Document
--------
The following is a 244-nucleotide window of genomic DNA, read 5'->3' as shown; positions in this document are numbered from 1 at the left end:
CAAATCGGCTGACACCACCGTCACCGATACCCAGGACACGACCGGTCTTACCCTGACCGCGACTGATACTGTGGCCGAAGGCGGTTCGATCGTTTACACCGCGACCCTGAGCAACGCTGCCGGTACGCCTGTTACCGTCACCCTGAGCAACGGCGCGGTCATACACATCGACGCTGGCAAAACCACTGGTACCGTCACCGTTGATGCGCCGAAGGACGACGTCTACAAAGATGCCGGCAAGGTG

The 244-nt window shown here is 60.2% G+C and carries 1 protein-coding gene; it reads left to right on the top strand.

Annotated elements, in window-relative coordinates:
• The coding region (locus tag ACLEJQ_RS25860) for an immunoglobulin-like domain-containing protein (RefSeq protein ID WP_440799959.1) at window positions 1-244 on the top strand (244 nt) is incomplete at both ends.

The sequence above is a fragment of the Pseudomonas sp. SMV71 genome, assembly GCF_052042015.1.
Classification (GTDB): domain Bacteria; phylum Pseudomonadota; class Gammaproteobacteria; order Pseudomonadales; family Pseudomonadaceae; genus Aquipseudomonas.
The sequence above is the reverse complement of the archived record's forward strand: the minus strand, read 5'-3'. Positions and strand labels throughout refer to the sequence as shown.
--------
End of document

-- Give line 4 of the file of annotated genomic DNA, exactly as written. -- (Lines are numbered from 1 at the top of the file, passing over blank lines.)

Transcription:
Annotated elements, in window-relative coordinates: